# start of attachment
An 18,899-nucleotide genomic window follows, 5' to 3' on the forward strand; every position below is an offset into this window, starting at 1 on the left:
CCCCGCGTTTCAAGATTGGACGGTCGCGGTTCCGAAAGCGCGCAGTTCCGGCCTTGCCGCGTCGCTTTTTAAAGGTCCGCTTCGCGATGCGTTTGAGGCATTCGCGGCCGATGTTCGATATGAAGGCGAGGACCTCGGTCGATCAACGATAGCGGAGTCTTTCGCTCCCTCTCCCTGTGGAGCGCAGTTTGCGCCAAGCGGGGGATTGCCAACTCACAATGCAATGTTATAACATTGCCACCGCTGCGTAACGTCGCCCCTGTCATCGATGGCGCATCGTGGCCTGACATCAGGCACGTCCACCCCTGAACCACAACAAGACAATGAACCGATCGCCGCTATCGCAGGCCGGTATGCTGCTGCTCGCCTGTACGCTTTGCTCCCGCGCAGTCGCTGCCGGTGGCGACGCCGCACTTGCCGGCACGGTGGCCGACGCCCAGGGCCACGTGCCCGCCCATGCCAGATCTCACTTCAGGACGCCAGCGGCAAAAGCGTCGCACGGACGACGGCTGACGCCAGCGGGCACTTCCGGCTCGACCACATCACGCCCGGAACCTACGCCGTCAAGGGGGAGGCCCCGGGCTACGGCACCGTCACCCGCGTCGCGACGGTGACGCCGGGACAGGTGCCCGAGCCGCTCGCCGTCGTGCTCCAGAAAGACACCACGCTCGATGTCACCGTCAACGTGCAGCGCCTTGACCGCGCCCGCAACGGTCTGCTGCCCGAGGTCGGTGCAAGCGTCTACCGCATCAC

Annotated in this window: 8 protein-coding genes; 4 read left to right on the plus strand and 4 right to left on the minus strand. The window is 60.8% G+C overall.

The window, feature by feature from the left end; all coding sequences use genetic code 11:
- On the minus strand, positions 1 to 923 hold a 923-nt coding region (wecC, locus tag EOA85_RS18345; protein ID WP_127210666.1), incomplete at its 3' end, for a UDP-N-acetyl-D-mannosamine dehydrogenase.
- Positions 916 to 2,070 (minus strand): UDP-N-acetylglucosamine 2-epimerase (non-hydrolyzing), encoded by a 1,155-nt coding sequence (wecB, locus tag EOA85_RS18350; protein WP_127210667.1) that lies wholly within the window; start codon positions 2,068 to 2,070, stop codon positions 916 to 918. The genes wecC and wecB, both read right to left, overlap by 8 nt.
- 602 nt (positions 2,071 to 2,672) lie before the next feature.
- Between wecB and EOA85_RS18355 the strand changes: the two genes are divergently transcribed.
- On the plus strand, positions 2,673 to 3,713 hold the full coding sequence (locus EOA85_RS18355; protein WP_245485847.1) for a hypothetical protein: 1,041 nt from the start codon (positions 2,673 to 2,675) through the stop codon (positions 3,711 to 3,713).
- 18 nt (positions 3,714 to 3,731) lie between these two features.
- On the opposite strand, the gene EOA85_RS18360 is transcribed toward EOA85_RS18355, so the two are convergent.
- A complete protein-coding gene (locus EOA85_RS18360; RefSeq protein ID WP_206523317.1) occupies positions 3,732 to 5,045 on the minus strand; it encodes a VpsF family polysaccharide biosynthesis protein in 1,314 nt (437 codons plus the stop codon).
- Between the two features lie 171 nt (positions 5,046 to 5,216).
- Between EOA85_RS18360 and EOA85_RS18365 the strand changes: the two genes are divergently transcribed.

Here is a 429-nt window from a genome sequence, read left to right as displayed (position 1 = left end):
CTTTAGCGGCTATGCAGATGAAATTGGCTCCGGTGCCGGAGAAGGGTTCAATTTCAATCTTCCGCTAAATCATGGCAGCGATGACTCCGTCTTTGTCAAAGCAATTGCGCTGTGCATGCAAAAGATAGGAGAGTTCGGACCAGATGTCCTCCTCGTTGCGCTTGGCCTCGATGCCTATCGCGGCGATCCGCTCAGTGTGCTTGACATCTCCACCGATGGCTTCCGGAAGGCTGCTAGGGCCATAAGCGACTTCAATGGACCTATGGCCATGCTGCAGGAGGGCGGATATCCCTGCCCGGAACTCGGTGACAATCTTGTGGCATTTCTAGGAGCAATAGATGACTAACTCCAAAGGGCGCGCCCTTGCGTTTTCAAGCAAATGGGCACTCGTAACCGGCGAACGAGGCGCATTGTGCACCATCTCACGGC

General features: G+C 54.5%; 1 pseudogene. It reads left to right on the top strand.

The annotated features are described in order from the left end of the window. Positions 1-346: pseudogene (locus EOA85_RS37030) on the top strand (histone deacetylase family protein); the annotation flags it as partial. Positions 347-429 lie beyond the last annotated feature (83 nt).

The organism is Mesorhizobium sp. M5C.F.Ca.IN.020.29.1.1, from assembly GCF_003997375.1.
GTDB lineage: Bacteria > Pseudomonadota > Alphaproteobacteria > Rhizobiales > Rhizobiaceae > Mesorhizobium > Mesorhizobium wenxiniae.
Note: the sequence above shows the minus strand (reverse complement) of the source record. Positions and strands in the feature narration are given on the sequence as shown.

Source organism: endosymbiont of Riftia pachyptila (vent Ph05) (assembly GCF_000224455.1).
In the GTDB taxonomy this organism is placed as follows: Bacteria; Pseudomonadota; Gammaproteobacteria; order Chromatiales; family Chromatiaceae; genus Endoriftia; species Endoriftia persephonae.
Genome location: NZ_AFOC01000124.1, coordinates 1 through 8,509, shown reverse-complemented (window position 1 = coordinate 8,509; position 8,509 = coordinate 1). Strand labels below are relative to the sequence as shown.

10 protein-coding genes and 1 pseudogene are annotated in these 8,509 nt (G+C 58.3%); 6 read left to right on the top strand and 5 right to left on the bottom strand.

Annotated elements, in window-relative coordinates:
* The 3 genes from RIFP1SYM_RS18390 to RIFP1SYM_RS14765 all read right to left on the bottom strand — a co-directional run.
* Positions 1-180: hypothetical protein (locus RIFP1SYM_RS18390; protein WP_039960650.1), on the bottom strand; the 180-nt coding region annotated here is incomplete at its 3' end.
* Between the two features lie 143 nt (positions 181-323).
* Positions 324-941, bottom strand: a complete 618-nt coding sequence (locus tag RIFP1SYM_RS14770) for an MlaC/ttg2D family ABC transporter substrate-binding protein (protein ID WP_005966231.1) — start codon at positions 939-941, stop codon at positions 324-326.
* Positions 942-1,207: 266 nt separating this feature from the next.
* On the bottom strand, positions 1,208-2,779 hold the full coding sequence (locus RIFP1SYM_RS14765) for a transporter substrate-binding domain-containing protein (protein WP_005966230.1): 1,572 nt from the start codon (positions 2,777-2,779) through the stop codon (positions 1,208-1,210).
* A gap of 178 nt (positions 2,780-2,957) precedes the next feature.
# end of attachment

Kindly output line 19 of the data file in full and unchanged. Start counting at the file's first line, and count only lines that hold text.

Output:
The organism is Mesorhizobium sp. M5C.F.Ca.IN.020.29.1.1, from assembly GCF_003997375.1.